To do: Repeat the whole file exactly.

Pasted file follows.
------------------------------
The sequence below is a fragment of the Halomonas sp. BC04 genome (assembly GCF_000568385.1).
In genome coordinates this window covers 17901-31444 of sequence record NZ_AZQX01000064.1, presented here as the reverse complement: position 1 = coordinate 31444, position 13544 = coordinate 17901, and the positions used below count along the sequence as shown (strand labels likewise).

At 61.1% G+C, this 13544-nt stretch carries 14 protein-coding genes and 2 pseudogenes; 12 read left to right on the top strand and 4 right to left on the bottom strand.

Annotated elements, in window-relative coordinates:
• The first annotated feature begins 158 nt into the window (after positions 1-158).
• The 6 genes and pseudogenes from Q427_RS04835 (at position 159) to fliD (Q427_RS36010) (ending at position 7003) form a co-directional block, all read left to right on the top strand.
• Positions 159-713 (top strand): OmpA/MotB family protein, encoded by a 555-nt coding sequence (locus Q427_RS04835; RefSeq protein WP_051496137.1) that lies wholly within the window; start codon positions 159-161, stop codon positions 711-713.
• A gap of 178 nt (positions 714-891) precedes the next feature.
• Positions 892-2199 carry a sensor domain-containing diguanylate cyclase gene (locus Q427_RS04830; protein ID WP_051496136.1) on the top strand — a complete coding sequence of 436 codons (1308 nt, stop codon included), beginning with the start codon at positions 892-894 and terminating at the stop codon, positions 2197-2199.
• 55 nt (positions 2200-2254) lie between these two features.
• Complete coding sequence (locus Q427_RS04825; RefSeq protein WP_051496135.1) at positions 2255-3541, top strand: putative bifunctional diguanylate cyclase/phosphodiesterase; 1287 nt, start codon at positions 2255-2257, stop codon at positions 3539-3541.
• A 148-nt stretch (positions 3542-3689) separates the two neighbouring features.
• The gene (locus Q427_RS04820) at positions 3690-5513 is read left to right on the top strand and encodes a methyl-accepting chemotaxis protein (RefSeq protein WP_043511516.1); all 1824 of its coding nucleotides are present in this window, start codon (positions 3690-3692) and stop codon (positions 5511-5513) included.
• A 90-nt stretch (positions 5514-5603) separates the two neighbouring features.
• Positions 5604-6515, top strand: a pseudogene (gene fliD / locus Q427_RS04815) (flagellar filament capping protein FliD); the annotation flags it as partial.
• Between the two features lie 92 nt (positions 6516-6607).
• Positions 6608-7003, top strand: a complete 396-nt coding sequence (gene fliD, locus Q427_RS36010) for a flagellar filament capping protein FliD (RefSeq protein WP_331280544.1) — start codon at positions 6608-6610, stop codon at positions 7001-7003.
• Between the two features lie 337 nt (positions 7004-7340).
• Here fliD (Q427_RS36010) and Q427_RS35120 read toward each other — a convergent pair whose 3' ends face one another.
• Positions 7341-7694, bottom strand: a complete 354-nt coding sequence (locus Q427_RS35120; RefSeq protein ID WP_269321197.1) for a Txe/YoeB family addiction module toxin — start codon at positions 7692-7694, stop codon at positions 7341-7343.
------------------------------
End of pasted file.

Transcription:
The sequence below is a fragment of the Halomonas sp. BC04 genome (assembly GCF_000568385.1).
In genome coordinates this window covers 17901-31444 of sequence record NZ_AZQX01000064.1, presented here as the reverse complement: position 1 = coordinate 31444, position 13544 = coordinate 17901, and the positions used below count along the sequence as shown (strand labels likewise).

At 61.1% G+C, this 13544-nt stretch carries 14 protein-coding genes and 2 pseudogenes; 12 read left to right on the top strand and 4 right to left on the bottom strand.

Annotated elements, in window-relative coordinates:
• The first annotated feature begins 158 nt into the window (after positions 1-158).
• The 6 genes and pseudogenes from Q427_RS04835 (at position 159) to fliD (Q427_RS36010) (ending at position 7003) form a co-directional block, all read left to right on the top strand.
• Positions 159-713 (top strand): OmpA/MotB family protein, encoded by a 555-nt coding sequence (locus Q427_RS04835; RefSeq protein WP_051496137.1) that lies wholly within the window; start codon positions 159-161, stop codon positions 711-713.
• A gap of 178 nt (positions 714-891) precedes the next feature.
• Positions 892-2199 carry a sensor domain-containing diguanylate cyclase gene (locus Q427_RS04830; protein ID WP_051496136.1) on the top strand — a complete coding sequence of 436 codons (1308 nt, stop codon included), beginning with the start codon at positions 892-894 and terminating at the stop codon, positions 2197-2199.
• 55 nt (positions 2200-2254) lie between these two features.
• Complete coding sequence (locus Q427_RS04825; RefSeq protein WP_051496135.1) at positions 2255-3541, top strand: putative bifunctional diguanylate cyclase/phosphodiesterase; 1287 nt, start codon at positions 2255-2257, stop codon at positions 3539-3541.
• A 148-nt stretch (positions 3542-3689) separates the two neighbouring features.
• The gene (locus Q427_RS04820) at positions 3690-5513 is read left to right on the top strand and encodes a methyl-accepting chemotaxis protein (RefSeq protein WP_043511516.1); all 1824 of its coding nucleotides are present in this window, start codon (positions 3690-3692) and stop codon (positions 5511-5513) included.
• A 90-nt stretch (positions 5514-5603) separates the two neighbouring features.
• Positions 5604-6515, top strand: a pseudogene (gene fliD / locus Q427_RS04815) (flagellar filament capping protein FliD); the annotation flags it as partial.
• Between the two features lie 92 nt (positions 6516-6607).
• Positions 6608-7003, top strand: a complete 396-nt coding sequence (gene fliD, locus Q427_RS36010) for a flagellar filament capping protein FliD (RefSeq protein WP_331280544.1) — start codon at positions 6608-6610, stop codon at positions 7001-7003.
• Between the two features lie 337 nt (positions 7004-7340).
• Here fliD (Q427_RS36010) and Q427_RS35120 read toward each other — a convergent pair whose 3' ends face one another.
• Positions 7341-7694, bottom strand: a complete 354-nt coding sequence (locus Q427_RS35120; RefSeq protein ID WP_269321197.1) for a Txe/YoeB family addiction module toxin — start codon at positions 7692-7694, stop codon at positions 7341-7343.